6. Steve Jobs Let Disney CEO Bob Iger Know How He Really Felt About Some of the Studios’ MoviesThe Apple co-founder was the largest shareholder on the Disney board of directors. Maybe that’s why he felt he could call Iger to say, “Hey, Bob, I saw the movie you just released last night, and it sucked.” (No specific titles were mentioned in the article, but we choose to believe he was referring to The Sorcerer’s Apprentice.) Despite that criticism, Iger says that his relationship with Jobs was “additive rather than the other way around.”
7. That Star Wars Live Action Series Could Still HappenThough he’s not quoted directly in the BusinessWeek article about this, Iger has apparently confirmed that discussions about the long-rumored live-action Star Wars TV series, tentatively titled Star Wars: Underworld, are still taking place.
You see, Padawan readers, much to learn there still is.
Follow Christian Blauvelt on Twitter @Ctblauvelt
[Photo Credit: Todd Anderson/AP Photo/Disney]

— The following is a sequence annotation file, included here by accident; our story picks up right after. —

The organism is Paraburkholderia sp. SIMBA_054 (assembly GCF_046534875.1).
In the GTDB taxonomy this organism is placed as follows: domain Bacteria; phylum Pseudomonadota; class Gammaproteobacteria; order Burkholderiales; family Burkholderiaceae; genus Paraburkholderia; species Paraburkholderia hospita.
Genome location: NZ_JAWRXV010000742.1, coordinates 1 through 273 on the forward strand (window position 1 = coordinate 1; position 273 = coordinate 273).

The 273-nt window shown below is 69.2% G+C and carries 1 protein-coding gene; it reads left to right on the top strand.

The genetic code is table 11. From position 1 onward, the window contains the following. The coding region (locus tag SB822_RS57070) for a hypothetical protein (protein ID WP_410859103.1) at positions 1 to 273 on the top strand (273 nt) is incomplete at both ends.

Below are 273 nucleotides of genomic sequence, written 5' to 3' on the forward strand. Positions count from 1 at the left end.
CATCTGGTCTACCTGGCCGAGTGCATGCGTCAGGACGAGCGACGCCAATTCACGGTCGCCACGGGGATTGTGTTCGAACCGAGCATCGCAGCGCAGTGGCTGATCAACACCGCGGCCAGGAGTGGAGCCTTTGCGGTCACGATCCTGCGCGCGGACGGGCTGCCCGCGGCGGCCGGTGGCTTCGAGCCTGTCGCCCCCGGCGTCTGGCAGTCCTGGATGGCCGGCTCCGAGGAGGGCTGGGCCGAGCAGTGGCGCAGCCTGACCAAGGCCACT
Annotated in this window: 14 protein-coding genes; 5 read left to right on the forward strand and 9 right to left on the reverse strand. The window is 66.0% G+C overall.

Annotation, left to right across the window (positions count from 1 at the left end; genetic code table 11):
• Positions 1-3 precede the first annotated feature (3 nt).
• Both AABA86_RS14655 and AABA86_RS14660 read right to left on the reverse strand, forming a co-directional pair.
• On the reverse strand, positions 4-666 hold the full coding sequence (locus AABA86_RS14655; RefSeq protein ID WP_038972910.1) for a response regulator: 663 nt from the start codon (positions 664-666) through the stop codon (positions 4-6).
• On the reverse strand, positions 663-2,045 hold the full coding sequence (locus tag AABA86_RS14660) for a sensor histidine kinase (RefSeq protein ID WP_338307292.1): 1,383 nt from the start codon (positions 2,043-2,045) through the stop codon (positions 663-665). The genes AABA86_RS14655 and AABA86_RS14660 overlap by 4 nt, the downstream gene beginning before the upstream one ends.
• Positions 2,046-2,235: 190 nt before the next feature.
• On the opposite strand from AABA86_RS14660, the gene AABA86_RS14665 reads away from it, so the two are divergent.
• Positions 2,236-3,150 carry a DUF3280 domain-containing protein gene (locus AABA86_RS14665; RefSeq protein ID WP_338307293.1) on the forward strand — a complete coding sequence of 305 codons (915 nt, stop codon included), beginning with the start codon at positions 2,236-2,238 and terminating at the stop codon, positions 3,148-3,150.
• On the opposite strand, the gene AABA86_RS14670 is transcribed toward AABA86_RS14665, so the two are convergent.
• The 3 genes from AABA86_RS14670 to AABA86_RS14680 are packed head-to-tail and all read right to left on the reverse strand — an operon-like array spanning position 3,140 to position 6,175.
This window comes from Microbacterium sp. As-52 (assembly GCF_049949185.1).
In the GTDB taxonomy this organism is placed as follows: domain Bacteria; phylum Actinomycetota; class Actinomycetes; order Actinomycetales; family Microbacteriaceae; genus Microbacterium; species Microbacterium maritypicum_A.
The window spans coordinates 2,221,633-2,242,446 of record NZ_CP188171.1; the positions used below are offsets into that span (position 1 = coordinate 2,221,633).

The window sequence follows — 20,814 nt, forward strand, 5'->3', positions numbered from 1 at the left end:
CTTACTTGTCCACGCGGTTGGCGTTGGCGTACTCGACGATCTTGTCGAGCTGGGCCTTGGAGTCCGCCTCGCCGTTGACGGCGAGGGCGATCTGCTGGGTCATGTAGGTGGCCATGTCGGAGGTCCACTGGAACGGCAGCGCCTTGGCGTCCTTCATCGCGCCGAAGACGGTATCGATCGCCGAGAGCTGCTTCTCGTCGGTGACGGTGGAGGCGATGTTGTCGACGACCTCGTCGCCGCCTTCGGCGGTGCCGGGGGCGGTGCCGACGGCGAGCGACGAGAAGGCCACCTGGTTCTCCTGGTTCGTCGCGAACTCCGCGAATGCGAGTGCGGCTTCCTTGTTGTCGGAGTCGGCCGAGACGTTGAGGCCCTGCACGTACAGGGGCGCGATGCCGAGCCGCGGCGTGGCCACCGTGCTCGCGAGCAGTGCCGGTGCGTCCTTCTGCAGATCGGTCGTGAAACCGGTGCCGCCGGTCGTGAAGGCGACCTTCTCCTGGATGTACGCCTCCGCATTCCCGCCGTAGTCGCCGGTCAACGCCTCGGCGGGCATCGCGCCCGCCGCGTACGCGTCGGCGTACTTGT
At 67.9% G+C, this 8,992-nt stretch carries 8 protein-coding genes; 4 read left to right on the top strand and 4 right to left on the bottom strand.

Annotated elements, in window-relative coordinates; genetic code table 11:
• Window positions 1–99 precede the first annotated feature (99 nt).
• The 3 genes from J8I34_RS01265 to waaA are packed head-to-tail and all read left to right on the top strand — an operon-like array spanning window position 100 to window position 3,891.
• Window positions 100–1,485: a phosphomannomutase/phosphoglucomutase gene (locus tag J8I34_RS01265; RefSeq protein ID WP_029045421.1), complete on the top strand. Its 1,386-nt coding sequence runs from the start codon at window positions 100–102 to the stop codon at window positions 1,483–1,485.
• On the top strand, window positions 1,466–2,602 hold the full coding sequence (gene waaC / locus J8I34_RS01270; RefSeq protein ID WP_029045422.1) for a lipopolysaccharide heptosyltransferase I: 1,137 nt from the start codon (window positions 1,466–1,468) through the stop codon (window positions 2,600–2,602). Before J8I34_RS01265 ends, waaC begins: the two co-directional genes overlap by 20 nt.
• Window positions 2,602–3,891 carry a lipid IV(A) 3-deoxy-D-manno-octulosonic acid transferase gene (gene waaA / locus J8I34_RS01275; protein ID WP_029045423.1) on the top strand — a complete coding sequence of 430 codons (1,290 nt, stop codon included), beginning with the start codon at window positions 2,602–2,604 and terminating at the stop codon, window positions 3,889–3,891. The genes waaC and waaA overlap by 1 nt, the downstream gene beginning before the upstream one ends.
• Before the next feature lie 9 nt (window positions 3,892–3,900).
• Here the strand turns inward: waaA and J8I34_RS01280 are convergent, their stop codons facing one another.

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In the ever-changing west of 1882 city marshal Virgil Cole (Ed Harris) and his deputy Everett Hitch (Viggo Mortensen) are two tough dudes out to clean up lawless towns a mission that takes them to Appaloosa. This small mining town has been taken over by a ruthless power-hungry land baron Randall Bragg (Jeremy Irons) who along with his band of thugs has run the place into the ground. Although their initial efforts are met with some success Cole and Hitch run into personal and professional conflict when a pretty mystery lady Allison French (Renee Zellweger) blows into town. She complicates the picture walking on the gray line between good and evil and generally making the Marshal and his No. 2 overcome unwelcome obstacles in their fight to bring Bragg and his boys to justice. The film based on the novel by Robert B. Parker smartly details the unique problems inherent in bringing law and order to an unruly West. Guiding his co-star Marcia Gay Harden in 2000’s Pollock to an Oscar Harris the director once again shows he has a natural affinity for steering his fellow actors at least most of them into superlative performances which includes himself. In fact the actor doesn’t seem to be the least intimidated in playing the leading role in a movie he also co-wrote directed and produced. Harris comes off as the embodiment of a dedicated lawman who quietly goes about his business determined to clean up the wild wild West his way with the help of a loyal deputy. Mortensen is wonderfully authentic as Harris’ partner in stopping sagebrush crime looking like he’s lived in those boots his entire life. Mortensen’s demeanor and style in the role of Everett Hitch evokes a true feel for a place and time long gone. Together these two do not seem fake or awkwardly contemporary but instead come off as the real deal. Irons is slippery and fun to watch as the devious outlaw Bragg proving as he did in his Oscar-winning Reversal of Fortune there’s nobody as good at playing subtle shades of bad. Zellweger on the other hand lets her acting show at every turn. To be fair her character rarely adds up but she does nothing to give any dimension beyond the obvious to a woman courting both sides of the law. In only his second outing behind the camera in a decade Harris shows Pollock was no fluke. Clearly enamored with the era he nobly honors the great American western tradition crafting a film that fits in with some of the best examples Hollywood has turned out. Some may complain that Appaloosa is long on talk and short on action but the time director Harris devotes to letting his characters develop is far more satisfying than a lot of pointless violence that many Westerns wallow in. Like Howard Hawks’ 1959 classic Rio Bravo this is an honest tale of the camaraderie between a pair of lawmen simply trying to do a job. This is a director whose emphasis is focused on his cast and he’s picked them very carefully right down to the smallest roles surrounding himself with a lot of terrific character actors. Just as impressive are the top notch production values including cinematographer Dean Semler’s stunning New Mexico landscapes.